Compared to ants, humans have virtually no history at all.
Ants originated about 170 million years ago. This is a time in which dinosaurs were roaming the Earth.
They survived the big dinosaur extinction and many other globe-changing catastrophes for millions of years. They flourished during a time when all the continents were pushed together in one giant landmass called Pangea.
And they were still there when plate tectonics started to split apart the supercontinent. While those continents moved, the separated ants started to evolve and now there are thousands of different species of ants. Very few of those species cause any harm but we pretty much look at them the same — pesky little creatures.
You have probably heard that every species has a purpose — even the dreaded tick, mosquito or chigger. Ants are not only an important food for so many other organisms, they literally and continually make life on Earth, as we know it, possible.
First, ants turn over and mix more soil than earthworms. They do this by building huge tunnels for their colonies underground. This constant tunneling allows the soil to be broken up, allowing roots and other insects to navigate underground more easily.
This natural tilling of the land also allows water and nutrients to absorb into the soil instead of running off and being wasted. Ants make Earth greener by acting as trillions of farmers.
Not only do ants till the soil, they also help new plants germinate. Ants spread more seeds than any other organism on Earth. They are so important some plants have evolved to reward the ants so that they continue to help them.
Violets and some other flowers coat their seeds with a substance that ants love. The ants take the seed back to their colony and eat the delicious coating — but not the seed. The seed is now able to germinate in a new place.
There’s more. Peony plants attract ants with a special nectar and, in return, the ants protect the plant’s buds from hungry caterpillars. If the caterpillar ate the buds, the flowers wouldn’t get pollinated and the plant can’t make seeds. Everyone wins — except the caterpillar.
In similar fashion, acacia trees develop hollow shelters for ants, and the ants destroy insects that are harmful to the tree.
Ant colonies practice the highest form of animal social organization and are very similar to honeybees in this aspect. If a queen fertilizes an egg, it becomes a female. Unfertilized eggs become males.
Because of that, you can say that male ants have grandfathers but no fathers. Stop and think about that for a minute.
When it is time to mate, all the males leave to try to find queens from another colony. After mating, the males are no longer needed, are not allowed back into the colony and they die. Female ants do all the work for the colony; therefore, every ant that you see is likely a female. Remember — after mating, the males are no more.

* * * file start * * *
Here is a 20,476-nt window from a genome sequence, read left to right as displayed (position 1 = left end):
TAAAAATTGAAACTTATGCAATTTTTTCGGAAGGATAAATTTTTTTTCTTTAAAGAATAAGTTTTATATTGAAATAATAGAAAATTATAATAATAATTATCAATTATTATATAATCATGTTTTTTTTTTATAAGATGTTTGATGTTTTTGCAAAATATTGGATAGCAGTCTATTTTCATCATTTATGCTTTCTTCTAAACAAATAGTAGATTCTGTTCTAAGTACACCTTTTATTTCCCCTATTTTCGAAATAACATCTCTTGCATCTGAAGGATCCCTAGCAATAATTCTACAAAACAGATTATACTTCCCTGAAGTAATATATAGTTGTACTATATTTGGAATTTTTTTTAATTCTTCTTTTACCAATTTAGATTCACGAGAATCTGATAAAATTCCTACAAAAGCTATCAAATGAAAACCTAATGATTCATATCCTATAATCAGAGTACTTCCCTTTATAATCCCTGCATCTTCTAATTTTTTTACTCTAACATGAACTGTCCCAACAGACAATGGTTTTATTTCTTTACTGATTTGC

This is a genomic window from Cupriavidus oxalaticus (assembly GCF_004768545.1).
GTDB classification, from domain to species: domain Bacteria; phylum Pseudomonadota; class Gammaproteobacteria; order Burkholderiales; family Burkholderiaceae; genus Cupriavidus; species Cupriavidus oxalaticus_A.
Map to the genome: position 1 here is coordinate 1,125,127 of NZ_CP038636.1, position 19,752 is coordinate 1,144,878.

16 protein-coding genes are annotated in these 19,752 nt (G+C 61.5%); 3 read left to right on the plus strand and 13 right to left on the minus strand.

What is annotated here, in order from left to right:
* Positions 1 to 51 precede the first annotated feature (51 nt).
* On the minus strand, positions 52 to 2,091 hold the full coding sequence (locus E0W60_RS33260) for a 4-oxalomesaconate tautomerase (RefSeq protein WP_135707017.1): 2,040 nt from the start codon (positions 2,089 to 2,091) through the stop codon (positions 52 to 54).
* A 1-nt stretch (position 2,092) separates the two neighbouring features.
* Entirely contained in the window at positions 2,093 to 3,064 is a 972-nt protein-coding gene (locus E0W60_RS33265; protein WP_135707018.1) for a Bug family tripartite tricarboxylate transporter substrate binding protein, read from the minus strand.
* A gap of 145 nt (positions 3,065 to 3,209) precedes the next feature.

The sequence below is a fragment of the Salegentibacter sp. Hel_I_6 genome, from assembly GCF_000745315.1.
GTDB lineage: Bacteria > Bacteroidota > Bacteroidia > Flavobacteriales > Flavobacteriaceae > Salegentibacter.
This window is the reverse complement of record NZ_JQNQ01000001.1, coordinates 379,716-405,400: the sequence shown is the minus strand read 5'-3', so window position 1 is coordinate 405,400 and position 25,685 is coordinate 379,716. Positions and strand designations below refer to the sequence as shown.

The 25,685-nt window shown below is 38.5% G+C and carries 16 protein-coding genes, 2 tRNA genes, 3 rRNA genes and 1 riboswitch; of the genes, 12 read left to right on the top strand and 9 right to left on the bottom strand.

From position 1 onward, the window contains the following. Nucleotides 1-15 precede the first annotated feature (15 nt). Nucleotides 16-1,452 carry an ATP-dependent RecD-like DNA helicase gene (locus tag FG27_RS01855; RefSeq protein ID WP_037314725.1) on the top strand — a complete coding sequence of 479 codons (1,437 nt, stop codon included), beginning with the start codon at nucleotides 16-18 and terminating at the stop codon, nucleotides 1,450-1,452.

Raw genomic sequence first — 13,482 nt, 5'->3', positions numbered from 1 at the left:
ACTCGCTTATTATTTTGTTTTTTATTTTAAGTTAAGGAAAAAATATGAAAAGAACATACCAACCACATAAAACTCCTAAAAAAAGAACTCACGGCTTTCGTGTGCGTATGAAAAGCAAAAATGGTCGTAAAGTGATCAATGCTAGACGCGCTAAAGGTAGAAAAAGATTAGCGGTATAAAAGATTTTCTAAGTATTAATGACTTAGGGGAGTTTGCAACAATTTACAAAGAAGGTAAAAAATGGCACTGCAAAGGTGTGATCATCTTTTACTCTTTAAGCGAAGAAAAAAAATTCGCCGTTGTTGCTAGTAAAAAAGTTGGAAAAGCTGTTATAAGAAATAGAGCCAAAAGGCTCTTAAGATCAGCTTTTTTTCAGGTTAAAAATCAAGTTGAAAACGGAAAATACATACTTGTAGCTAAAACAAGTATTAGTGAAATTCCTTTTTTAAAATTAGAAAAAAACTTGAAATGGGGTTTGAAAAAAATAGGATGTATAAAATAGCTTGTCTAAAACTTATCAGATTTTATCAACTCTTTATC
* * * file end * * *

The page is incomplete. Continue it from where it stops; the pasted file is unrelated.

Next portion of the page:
Different species of ants have different adaptations and there are some amazing ones. Here are just a few examples:
— Ants learned to farm long before humans. Several species of ants farm a specific fungus by bringing back tiny bits of leaves for the fungus to consume. In return, the fungus provides the ants with important nutrients.
— Trap Jaw ants walk around with their jaws wide open. They are pulled back like a rubber band gun. When prey walks by, the trigger is released and the jaws snap down at 140 miles per hour and dismembers their prey. They can also snap their jaws to propel themselves backward to escape danger.
— Weaver ants carry their young larvae in their mouths and gently squeeze them to make them spit silk. The adults then use that spit-up baby silk to glue leaves together to make nests.
— Polygerus ants have jaws that are so sharp they can’t carry their own larvae without destroying them. After their queen lays eggs, the workers raid nests of other ant species and steal their hard pupae cases and bring them back to their colony. When the kidnapped ants emerge, they take care of the polygerus larvae, not knowing that they were kidnapped.
Hopefully, you have at least a little respect for those little creatures that make so many things we love about Earth possible.
Mike Szydlowski is science coordinator for Columbia Public Schools.
TIME FOR A POP QUIZ
1. What helped so many different ant species evolve?
2. Why can ants be considered Earth’s greatest farmer?
3. Why do male ants only have grandfathers but no fathers?
4. In what ways do ants and plants work together to benefit both of them?
5. Why is it likely that every ant that you have seen is a female?
LAST WEEK’S POP QUIZ ANSWERS
1. How did the snakes become isolated?
Sea level rise caused the land to become isolated.
2. Before humans brought them over, why did lancehead vipers only evolve on the island and not the mainland?
There was no need for the snakes on the mainland to change because they still had plenty of access to rodents.
3. What is a population’s carrying capacity?
The carrying capacity of a population is the number of individuals that could be sustained in a given area.
4. Why was it beneficial for this snake to develop such a powerful venom?
The powerful venom was needed to subdue the birds before they could fly away.
5. What do you think would happen to the viper population if few birds stop migrating to the island?
The viper population would fall.
This article originally appeared on Columbia Daily Tribune: Why ants are the unsung heroes of nature